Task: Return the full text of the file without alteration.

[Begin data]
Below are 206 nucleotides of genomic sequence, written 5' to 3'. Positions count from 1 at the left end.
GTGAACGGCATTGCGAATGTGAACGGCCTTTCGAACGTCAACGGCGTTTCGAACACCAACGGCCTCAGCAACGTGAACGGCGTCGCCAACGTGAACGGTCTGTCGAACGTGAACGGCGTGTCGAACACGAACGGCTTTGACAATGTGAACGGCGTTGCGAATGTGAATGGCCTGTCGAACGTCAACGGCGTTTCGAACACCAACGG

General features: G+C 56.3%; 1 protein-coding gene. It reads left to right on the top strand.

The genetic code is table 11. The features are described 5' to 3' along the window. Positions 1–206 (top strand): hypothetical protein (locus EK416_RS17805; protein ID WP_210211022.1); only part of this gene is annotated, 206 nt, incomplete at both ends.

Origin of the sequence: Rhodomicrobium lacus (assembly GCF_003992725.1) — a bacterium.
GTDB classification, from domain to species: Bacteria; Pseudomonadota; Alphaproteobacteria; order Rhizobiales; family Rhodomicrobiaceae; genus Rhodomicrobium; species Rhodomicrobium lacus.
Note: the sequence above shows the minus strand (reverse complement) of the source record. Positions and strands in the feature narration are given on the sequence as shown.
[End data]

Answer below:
Below are 206 nucleotides of genomic sequence, written 5' to 3'. Positions count from 1 at the left end.
GTGAACGGCATTGCGAATGTGAACGGCCTTTCGAACGTCAACGGCGTTTCGAACACCAACGGCCTCAGCAACGTGAACGGCGTCGCCAACGTGAACGGTCTGTCGAACGTGAACGGCGTGTCGAACACGAACGGCTTTGACAATGTGAACGGCGTTGCGAATGTGAATGGCCTGTCGAACGTCAACGGCGTTTCGAACACCAACGG

General features: G+C 56.3%; 1 protein-coding gene. It reads left to right on the top strand.

The genetic code is table 11. The features are described 5' to 3' along the window. Positions 1–206 (top strand): hypothetical protein (locus EK416_RS17805; protein ID WP_210211022.1); only part of this gene is annotated, 206 nt, incomplete at both ends.

Origin of the sequence: Rhodomicrobium lacus (assembly GCF_003992725.1) — a bacterium.
GTDB classification, from domain to species: Bacteria; Pseudomonadota; Alphaproteobacteria; order Rhizobiales; family Rhodomicrobiaceae; genus Rhodomicrobium; species Rhodomicrobium lacus.
Note: the sequence above shows the minus strand (reverse complement) of the source record. Positions and strands in the feature narration are given on the sequence as shown.